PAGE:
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The Current Culture of Gaming

The Current Culture of Gaming – January 21, 2008 5:26 PM (edited 1/21/08 12:26 PM)
Talraen (2373 posts) Doesn't Play with Others
Rating: Not Rated
Last week, the creator of No More Heroes was very outspoken against the Wii after his game debuted in Japan with abysmal sales. His basic point was that Wii gamers are non-gamers, and thus a "real" game like No More Heroes doesn't appeal to them and got left by the wayside. Having never played No More Heroes, I can't comment on whether the game is good enough to warrant such an outburst or not, but there are plenty of other examples of this phenomenon. It got me thinking: how is the gaming culture of each console affecting game development?

Things are a lot different in Japan than they are here. Non-games have been very successful on every platform for some time, and home consoles have been secondary to portables as well. Even Wii Fit, which broke a million sales relatively quickly, is selling slowly compared to many portable games. But I'm talking about the US market here, not Japan, where consoles still rule the roost, and Nintendo does not dominate every aspect of the gaming market.

We have three perfectly viable consoles over here. First, there's the Wii, which has dominated month-to-month sales all year and is quickly catching up to the Xbox 360's overall US sales numbers, according to the latest NPD's. Wii hardware has been selling like hotcakes, as are a few first-party games like Super Mario Galaxy, but overall Wii software hasn't been a revelation.

Next we have the 360, which still gets solid hardware sales and boasts the highest attach rate (games sold per console) in the industry by a wide margin. 360 games aren't always the top sellers in a given month, but the best selling game of the year (Halo 3) as well as of December (Call of Duty 4) were both on 360, and developers have raved about the ability to sell 360 games.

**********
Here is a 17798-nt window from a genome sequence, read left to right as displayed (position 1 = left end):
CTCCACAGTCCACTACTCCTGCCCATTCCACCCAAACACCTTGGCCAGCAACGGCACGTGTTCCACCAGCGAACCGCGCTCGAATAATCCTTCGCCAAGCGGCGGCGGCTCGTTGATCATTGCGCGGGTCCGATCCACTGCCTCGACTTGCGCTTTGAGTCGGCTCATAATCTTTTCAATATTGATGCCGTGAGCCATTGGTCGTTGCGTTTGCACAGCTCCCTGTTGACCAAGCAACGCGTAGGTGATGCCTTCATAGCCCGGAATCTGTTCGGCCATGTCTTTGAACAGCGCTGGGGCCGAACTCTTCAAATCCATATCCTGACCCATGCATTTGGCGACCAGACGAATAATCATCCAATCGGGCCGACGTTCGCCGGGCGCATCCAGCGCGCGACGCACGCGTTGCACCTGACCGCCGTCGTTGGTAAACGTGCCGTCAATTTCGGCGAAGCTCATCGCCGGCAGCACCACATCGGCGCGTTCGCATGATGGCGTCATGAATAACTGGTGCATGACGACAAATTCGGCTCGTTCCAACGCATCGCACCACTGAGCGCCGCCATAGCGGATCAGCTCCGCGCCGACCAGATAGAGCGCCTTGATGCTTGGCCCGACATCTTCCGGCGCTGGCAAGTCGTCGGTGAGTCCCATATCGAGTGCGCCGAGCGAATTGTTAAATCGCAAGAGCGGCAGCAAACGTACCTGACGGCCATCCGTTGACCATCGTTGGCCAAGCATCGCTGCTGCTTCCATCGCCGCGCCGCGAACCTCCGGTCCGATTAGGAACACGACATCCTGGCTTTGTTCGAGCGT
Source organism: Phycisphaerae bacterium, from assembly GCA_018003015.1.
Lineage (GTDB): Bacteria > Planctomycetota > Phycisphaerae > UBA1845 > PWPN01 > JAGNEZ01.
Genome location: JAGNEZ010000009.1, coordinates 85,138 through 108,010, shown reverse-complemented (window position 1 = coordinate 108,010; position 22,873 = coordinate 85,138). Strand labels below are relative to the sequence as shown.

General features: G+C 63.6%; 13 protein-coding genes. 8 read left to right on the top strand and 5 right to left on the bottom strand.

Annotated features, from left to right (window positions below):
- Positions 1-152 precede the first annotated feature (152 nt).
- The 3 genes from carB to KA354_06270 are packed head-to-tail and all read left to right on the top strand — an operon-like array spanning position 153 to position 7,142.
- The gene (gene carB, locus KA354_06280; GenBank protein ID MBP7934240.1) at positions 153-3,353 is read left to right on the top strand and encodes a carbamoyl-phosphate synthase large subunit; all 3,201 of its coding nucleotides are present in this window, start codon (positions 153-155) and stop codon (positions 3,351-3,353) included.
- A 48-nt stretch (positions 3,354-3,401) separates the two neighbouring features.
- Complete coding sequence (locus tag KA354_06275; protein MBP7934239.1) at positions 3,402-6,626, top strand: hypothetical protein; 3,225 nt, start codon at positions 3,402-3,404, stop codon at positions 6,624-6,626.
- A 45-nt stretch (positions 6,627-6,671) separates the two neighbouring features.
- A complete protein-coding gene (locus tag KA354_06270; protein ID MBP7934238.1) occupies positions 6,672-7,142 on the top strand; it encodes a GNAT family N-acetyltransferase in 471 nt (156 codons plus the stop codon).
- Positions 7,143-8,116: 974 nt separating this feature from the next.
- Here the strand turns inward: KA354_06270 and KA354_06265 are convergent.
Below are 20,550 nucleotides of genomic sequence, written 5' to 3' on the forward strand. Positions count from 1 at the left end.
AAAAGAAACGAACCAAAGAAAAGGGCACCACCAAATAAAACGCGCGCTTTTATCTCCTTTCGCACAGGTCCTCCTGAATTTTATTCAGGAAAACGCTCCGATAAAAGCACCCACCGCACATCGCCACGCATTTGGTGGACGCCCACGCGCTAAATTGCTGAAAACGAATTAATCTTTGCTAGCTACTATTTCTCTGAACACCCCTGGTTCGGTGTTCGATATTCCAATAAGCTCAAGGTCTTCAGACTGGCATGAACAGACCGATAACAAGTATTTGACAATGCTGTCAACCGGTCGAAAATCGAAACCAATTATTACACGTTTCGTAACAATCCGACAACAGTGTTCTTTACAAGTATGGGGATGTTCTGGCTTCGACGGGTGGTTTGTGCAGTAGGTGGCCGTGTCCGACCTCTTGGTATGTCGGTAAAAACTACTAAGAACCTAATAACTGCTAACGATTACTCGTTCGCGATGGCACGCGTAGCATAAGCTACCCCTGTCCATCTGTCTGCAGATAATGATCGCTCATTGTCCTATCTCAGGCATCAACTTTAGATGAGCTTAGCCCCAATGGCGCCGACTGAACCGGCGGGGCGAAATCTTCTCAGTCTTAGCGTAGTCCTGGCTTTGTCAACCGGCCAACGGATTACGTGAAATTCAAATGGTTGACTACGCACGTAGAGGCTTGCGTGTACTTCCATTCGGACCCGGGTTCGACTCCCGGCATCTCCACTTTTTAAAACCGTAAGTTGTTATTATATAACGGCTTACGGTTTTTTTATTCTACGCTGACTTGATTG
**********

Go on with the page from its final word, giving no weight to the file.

Finally, there's the PS3, which despite being as old as the Wii has yet to come into its own. There have been a number of quality games (including Uncharted and Ratchet & Clank this year), as well as a number of games that were expected to show off the system but ended up as massive flops (like Lair). What the PS3 has not had is a game that has sold well.

It is very easy to find anecdotal evidence to explain why sales for each system have gone the way they have, and I think there is some merit to each of them (and I will do my best to prove it). The Wii seems to be bought mainly by three groups: the same die-hard Nintendo fans who supported the N64 and Gamecube, non-gamers or casual gamers who wanted the latest thing, and gamers who simply don't want to shell out for the more expensive systems. The 360 is more the domain of hardcore gamers who just want good games any way they can get them, as well as people who like to play online. The PS3 audience apparently consists mostly of technophiles, people with far too much disposable income, and people with an unreasonable level of Sony loyalty. And of course there is plenty of overlap between these systems.

The previous two Nintendo consoles had their game sales absolutely dominated by first-party games, and halfway through their life cycles they were often called "Nintendo-playing machines." At first the Wii, with its tremendous sales numbers, seemed to finally be bucking that trend, but a quick look at a game release list shows that things are looking distinctly Gamecube-esque for the Wii in many ways, at least in terms of the "real games" that hardcore gamers crave. (There is plenty of third-party shovelware, minigame collections, and PS2/PSP ports, but I don't think they count for much.) Ask a typical three-console gamer (whatever that means) what third-party games they're looking forward to in 2008, and chances are there won't be many for the Wii.

Now, for Nintendo this is no problem: they're making money on the system, their awesome games sell like hotcakes, and they get plenty of third-party sales (of the aforementioned shovelware) to keep other publishers happy. One could very well argue that creating a profitable system and being the top publisher for it is the best business model out there. But as a hardcore gamer, it disturbs me.